Other appearances

Live action

Animation

Comics

  • Simmons appears in Agents of S.H.I.E.L.D.: The Chase,[47] a tie-in comic book to the Agents of S.H.I.E.L.D television series that is set between the episodes "Seeds" and "T.R.A.C.K.S.", and "depicts a previously unseen mission of the Agents of S.H.I.E.L.D.", as they investigate a new weapon, and search for crooked billionaire Ian Quinn (who has connections to the Clairvoyant and Project: Centipede).[48]
  • Simmons first appeared in the mainstream Marvel Universe in S.H.I.E.L.D. vol 3 #1 where she was adapted into the comics by Mark Waid and Carlos Pacheco. She appears as a member of Phil Coulson's team and the daughter of an unnamed Roxxon executive.[49] Simmons joined Coulson's team to regain the Uru Sword, an ancient weapon that belonged to Heimdall. When it was revealed that Heimdall was being possessed by an alien rock, the team remove it and Simmons analyzes it afterwards.
While attempting to neutralize a bomb, Simmons is attacked and infected by an unknown material. She comes to the conclusion that she only has one month to live.[50] Henry Hayes / Deathlok finds out about her condition and asks her about it. Simmons reveals that the reason she has not told anyone is because she did not want anyone to pity her.[51] She eventually slips into a coma, revealing her condition to the S.H.I.E.L.D. staff.[52] Hayes and Mockingbird realize that the best way to save her life is to turn her into another Deathlok.[53] The procedure saves her life, but in a disoriented state she begins to attack her fellow agents. Coulson arrives in time to reach out to her humanity and she regains her sanity. She then thanks Hayes for saving her life.[54]

Video games

  • Simmons made her Marvel video game debut in Marvel: Future Fight where she appears as a non-player character. In the game, she acquired degrees in quantum mechanics and systems engineering at a young age.[55] She had been working for Stark Industries[55] for two years when she was kidnapped by A.I.M.. After being rescued by the Avengers, Dr. Simmons will assist the team in analyzing the Multiverse dimensions. An alternate version Jemma Simmons, S.H.I.E.L.D. Agent; based on the TV series character; was added during the Agents of S.H.I.E.L.D. tie up patch.[56][57]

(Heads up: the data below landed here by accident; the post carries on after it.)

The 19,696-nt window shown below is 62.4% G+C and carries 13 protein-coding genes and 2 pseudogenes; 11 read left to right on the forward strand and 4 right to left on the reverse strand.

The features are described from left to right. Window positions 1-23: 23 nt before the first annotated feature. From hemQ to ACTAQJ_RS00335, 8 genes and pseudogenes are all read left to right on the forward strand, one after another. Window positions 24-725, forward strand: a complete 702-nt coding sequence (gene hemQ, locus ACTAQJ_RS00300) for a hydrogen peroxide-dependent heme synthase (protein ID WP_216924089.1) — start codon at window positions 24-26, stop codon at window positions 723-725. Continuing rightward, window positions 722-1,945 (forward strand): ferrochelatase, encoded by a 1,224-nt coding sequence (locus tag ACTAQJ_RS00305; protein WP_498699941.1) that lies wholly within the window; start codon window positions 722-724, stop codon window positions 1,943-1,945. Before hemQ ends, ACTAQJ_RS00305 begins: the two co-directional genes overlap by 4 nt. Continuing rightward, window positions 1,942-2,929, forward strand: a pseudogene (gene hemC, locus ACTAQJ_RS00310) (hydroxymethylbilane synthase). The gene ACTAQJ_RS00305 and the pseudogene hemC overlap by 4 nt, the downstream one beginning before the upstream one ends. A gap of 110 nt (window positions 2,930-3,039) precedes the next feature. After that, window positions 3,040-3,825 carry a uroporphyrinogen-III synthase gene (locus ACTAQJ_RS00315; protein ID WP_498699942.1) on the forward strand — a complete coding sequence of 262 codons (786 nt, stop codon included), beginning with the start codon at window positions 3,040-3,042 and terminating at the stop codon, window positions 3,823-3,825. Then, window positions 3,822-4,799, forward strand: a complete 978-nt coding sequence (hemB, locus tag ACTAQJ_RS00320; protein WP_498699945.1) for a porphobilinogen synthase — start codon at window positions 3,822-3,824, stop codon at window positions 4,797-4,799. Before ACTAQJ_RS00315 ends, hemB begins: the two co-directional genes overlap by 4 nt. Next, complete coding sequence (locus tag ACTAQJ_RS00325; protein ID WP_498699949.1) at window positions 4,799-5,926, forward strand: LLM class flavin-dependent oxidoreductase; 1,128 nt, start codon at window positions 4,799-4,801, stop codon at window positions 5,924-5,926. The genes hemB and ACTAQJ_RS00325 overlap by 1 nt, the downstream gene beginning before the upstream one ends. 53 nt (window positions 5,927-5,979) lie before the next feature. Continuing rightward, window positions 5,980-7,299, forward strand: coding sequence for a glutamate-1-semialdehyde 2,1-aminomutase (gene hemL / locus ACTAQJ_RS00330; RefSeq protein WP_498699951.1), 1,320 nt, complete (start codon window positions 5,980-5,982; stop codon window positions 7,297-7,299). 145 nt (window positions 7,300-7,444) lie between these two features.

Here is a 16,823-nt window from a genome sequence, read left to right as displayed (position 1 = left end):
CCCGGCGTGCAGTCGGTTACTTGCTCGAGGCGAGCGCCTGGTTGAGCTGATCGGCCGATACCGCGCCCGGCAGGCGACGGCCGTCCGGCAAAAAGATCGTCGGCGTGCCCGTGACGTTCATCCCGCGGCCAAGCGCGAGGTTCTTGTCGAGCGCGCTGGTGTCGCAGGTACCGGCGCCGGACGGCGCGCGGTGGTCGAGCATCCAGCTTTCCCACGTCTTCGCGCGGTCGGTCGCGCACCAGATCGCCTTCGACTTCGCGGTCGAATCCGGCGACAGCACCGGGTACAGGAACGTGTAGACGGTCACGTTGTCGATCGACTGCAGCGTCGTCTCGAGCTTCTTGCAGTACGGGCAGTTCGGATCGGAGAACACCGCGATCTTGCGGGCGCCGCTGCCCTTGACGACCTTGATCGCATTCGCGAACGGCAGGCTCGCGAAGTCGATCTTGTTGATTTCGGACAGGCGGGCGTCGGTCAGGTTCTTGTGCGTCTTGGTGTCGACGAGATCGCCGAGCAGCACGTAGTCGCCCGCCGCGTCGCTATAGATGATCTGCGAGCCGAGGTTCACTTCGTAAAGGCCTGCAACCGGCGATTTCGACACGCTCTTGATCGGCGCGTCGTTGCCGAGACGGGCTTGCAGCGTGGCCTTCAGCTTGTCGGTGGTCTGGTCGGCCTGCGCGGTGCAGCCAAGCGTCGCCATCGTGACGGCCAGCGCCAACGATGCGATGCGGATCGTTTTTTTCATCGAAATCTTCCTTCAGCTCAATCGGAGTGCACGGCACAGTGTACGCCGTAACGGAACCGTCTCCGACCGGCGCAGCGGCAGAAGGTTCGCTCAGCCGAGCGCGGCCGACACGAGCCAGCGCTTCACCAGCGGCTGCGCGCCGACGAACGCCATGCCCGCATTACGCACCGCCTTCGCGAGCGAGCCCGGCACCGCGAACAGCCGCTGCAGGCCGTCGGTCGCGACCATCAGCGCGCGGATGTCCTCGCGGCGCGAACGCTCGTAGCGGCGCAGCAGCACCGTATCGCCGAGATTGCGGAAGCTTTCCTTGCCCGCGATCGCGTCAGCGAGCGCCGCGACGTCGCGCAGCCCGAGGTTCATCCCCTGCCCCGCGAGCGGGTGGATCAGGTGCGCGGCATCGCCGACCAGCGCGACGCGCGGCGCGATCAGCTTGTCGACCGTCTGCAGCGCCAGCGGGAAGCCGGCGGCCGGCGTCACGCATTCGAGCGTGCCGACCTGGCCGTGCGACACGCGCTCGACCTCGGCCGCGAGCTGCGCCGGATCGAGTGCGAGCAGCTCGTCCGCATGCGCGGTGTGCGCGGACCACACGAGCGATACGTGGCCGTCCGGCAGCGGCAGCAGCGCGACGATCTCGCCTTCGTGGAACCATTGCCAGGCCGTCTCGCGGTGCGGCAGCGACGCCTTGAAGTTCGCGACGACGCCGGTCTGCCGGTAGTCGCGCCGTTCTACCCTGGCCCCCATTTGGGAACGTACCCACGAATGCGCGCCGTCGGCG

• Simmons is a playable character in Lego Marvel's Avengers. Simmons, along with 12 other characters, was added in the limited Agents of S.H.I.E.L.D. DLC pack.[58]

References

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  55. ^ a b Netmarble Games (April 30, 2015). Marvel: Future Fight. iOS, Android. Netmarble Games. Scene: Chapter 2: An Ominous Sign. Level/area: Chapter 2-1: The Tracking. Jocasta: "Here's a report about Dr. Simmons." / Tony Stark, Iron Man: "What's her field of research?" / Jocasta: "She got her Ph.D. degree in quantum mechanics and system engineering at a young age. It seems that she was interested in biochemistry, but left in favor of other pursuits. Stark Industry hired her 2 years ago. After joining the company, she worked on operating a positioning system and scanner in multidimensions..." / Tony Stark, Iron Man: Sounds intriguing." / Steve Rogers, Captain America: Can you explain it in English? / Tony Stark, Iron Man: "Ummmm... Roughly speaking it involves observing and gathering data from other dimensions." / Steve Rogers, Captain America: I don't see how that would be very useful." / Tony Stark, Iron Man: "My thoughts exactly." / Natasha Romanov, Black Widow: "And yet you paid her to continue it?" / Tony Stark, Iron Man: "That's how science work, Natasha. Something that seems uselesa one day can save lives in the next. What about recovering the data from the Ultron remains we broight back?" / Jocasta: "I've recovered the data about their origin point." / Steve Rogers, Captain America: Great. I am guessing she's still at their main base. Let's move out.
  56. ^ Netmarble Games. Marvel: Future Fight. iOS, Android. Netmarble Games. Scene: Chapter 9. Jemma Simmons, S.H.I.E.L.D. Agent: That's me. How is that me?